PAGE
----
Effect of Excess Iodine Intake from Iodized Salt and/or Groundwater Iodine on Thyroid Function in Nonpregnant and Pregnant Women, Infants, and Children: A Multicenter Study in East Africa

Farebrother, J and Zimmermann, M B and Abdallah, F and Assey, V and Fingerhut, R and Gichohi-Wainaina, W N and Hussein, I and Makokha, A and Sagno, K and Untoro, J and Watts, M and Andersson, M (2018) Effect of Excess Iodine Intake from Iodized Salt and/or Groundwater Iodine on Thyroid Function in Nonpregnant and Pregnant Women, Infants, and Children: A Multicenter Study in East Africa. Thyroid (TSI), 28 (9). pp. 1198-1210. ISSN 1050-7256

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Abstract

Background: Acute excess iodine intake can damage the thyroid, but the effects of chronic excess iodine intake are uncertain. Few data exist for pregnant and lactating women and infants exposed to excessive iodine intake. Methods: This was a multicenter cross-sectional study. At study sites in rural Kenya and urban Tanzania previously reporting iodine excess in children, urinary iodine concentration (UIC), thyrotropin, total thyroxine, and thyroglobulin (Tg) were measured in school-age children (SAC), women of reproductive age, pregnant (PW) and lactating women, and breast-feeding and weaning infants. In a national study in Djibouti, UIC was measured in SAC and PW. At all sites, daily iodine intake was estimated based on UIC, and iodine concentration was measured in household salt and drinking water. Results: The total sample size was 4636: 1390, 2048, and 1198 subjects from Kenya, Tanzania, and Djibouti, respectively. In Kenya and Tanzania: (i) median UIC was well above thresholds for adequate iodine nutrition in all groups and exceeded the threshold for excess iodine intake in SAC; (ii) iodine concentrations >40 mg of iodine/kg were found in approximately 55% of household salt samples; (iii) iodine concentrations ≥10 μg/L were detected in 9% of drinking water samples; (iv) Tg was elevated in all population groups, but the prevalence of thyroid disorders was negligible, except that 5–12% of women of reproductive age had subclinical hyperthyroidism and 10–15% of PW were hypothyroxinemic. In Djibouti: (i) the median UIC was 335 μg/L (interquartile range [IQR] = 216–493 μg/L) in SAC and 265 μg/L (IQR = 168–449 μg/L) in PW; (ii) only 1.6% of Djibouti salt samples (n = 1200) were adequately iodized (>15 mg/kg); (iii) the median iodine concentration in drinking water was 92 μg/L (IQR = 37–158 μg/L; n = 77). In all countries, UIC was not significantly correlated with salt or water iodine concentrations. Conclusions: Although iodine intake was excessive and Tg concentrations were elevated, there was little impact on thyroid function. Chronic excess iodine intake thus appears to be well tolerated by women, infants, and children. However, such high iodine intake is unnecessary and should be avoided. Careful evaluation of contributions from both iodized salt and groundwater iodine is recommended before any review of iodization policy is considered.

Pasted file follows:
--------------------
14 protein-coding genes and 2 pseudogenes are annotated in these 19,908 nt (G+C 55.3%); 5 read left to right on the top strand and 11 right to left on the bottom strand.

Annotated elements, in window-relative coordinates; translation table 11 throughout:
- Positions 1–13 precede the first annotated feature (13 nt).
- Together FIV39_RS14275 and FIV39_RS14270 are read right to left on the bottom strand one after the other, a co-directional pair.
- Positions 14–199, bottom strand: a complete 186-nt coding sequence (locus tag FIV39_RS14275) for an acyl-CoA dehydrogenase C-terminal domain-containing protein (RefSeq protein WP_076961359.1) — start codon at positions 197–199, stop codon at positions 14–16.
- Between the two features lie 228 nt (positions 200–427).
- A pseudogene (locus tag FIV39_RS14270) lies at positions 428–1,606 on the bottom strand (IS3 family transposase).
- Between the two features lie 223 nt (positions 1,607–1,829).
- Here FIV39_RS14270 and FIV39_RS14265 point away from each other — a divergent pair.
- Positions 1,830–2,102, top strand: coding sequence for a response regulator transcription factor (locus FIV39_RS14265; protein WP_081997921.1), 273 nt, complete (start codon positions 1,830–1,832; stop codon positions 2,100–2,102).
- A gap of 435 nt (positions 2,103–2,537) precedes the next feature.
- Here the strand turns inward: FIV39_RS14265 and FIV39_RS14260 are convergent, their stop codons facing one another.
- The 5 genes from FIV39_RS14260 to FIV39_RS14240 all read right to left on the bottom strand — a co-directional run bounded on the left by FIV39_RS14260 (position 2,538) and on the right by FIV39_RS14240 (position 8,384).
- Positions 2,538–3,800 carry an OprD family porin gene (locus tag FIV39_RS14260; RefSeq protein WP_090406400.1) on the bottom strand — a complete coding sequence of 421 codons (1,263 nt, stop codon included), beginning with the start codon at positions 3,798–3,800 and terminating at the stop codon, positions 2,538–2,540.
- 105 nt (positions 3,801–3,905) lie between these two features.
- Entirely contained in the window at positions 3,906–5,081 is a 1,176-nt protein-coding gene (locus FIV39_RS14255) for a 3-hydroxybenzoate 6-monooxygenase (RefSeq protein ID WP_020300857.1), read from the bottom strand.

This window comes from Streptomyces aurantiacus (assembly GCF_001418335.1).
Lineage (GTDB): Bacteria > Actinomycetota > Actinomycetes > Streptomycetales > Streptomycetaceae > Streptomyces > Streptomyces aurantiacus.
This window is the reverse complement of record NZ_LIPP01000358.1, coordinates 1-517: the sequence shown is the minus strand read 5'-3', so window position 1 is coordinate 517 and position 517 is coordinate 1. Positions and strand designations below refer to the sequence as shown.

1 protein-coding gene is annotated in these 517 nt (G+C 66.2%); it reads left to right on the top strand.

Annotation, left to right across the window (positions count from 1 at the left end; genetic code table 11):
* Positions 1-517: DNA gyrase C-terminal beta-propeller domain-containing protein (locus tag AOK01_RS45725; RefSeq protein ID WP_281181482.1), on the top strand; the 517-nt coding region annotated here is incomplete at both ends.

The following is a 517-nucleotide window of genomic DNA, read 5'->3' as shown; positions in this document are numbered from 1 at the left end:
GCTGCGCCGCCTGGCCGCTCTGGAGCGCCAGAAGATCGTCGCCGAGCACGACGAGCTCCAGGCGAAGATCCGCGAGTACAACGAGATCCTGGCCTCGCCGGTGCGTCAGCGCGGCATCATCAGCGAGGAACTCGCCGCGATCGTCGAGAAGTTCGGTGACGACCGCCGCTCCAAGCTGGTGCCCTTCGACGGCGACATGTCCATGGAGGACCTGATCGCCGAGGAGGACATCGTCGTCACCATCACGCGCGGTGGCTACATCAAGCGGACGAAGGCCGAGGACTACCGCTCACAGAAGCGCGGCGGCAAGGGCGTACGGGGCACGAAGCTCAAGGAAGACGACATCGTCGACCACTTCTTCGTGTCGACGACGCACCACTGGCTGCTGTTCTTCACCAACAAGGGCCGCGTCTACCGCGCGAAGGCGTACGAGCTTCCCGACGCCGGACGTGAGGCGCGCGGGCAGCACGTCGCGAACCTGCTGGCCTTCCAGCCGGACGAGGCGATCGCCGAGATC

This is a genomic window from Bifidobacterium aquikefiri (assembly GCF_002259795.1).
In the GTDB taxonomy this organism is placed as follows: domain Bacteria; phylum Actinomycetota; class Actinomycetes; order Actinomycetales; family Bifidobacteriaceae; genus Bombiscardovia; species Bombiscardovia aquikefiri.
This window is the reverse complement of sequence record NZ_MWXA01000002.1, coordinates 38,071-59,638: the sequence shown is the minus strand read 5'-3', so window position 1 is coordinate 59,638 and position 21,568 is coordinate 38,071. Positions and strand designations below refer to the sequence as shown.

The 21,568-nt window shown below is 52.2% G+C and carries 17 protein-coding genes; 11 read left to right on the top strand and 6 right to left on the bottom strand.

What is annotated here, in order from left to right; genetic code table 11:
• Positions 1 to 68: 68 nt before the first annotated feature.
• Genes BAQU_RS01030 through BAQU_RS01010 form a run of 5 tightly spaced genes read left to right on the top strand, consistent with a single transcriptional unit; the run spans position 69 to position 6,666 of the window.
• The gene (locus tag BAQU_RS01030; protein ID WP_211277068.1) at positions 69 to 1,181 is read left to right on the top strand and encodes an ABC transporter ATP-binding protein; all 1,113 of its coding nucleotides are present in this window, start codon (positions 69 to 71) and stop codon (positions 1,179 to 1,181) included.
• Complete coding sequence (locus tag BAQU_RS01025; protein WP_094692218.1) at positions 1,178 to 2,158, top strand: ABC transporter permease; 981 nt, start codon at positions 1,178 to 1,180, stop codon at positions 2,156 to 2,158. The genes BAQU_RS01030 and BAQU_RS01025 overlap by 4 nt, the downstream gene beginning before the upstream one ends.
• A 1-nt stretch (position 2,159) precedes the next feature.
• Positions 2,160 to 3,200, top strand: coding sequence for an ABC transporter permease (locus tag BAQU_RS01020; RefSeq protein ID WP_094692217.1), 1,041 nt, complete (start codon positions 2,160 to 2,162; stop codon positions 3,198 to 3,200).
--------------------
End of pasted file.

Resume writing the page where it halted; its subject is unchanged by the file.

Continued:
Item Type: Article
Divisions: Research Program : East & Southern Africa
CRP: UNSPECIFIED
Uncontrolled Keywords: East Africa, iodine excess, urinary iodine concentration, thyroid function, thyroglobulin, salt iodization, groundwater
Subjects: Others > Water Resources
Others > Gender Research
Others > East Africa
Depositing User: Mr Ramesh K
Date Deposited: 15 Oct 2018 08:58
Last Modified: 06 Dec 2018 03:42
URI: http://oar.icrisat.org/id/eprint/10892
Official URL: http://dx.doi.org/10.1089/thy.2018.0234
Projects: UNSPECIFIED
Funders: USAID Grant through the United Nations Children’s Fund to support the Sustainable Elimination of Iodine Deficiency, and the ETH Zurich (Switzerland). Additional funding support for the study in Djibouti was provided by the Iodine Global Network (Ottawa, C
Acknowledgement: We would like to sincerely thank the following persons for their implication in this study: Francesca Chepkirui, Sofia De Rosso, Annemarie Geutjes, Gerrad Jones, Alida Melse Boonstra, Vera Hu¨rlimann, Juma Peter Kaswahili, Michael Maganga, Katja Schoenenberger, Manasi Shrouti, Sara Stinca, Kevin Szillat, Elise Talsma, Stephanie Teixeira, Lenny Winkel, all staff at Kibwezi Health Centre laboratory, all staff at Tanzania Food and Nutrition Centre and the Nutrition Services Section of the Ministry of Health, Tanzania, the Municipal Council of Kinondoni, Dar Es Salaam, Tanzania, and staff at the Nutrition and Dietetics Unit of the Ministry of Health, Kenya. Funding for this study was provided by a USAID Grant through the United Nations Children’s Fund to support the Sustainable Elimination of Iodine Deficiency, and the ETH Zurich (Switzerland). Additional funding support for the study in Djibouti was provided by the Iodine Global Network (Ottawa, Canada) and United Nations Children’s Fund Djibouti country office. At the time of writing, J.U. was a staff member of the United Nation Children’s Fund (UNICEF). The author alone is responsible for the views expressed in this publication, which do not necessarily represent the decisions, policy, or views of UNICEF.
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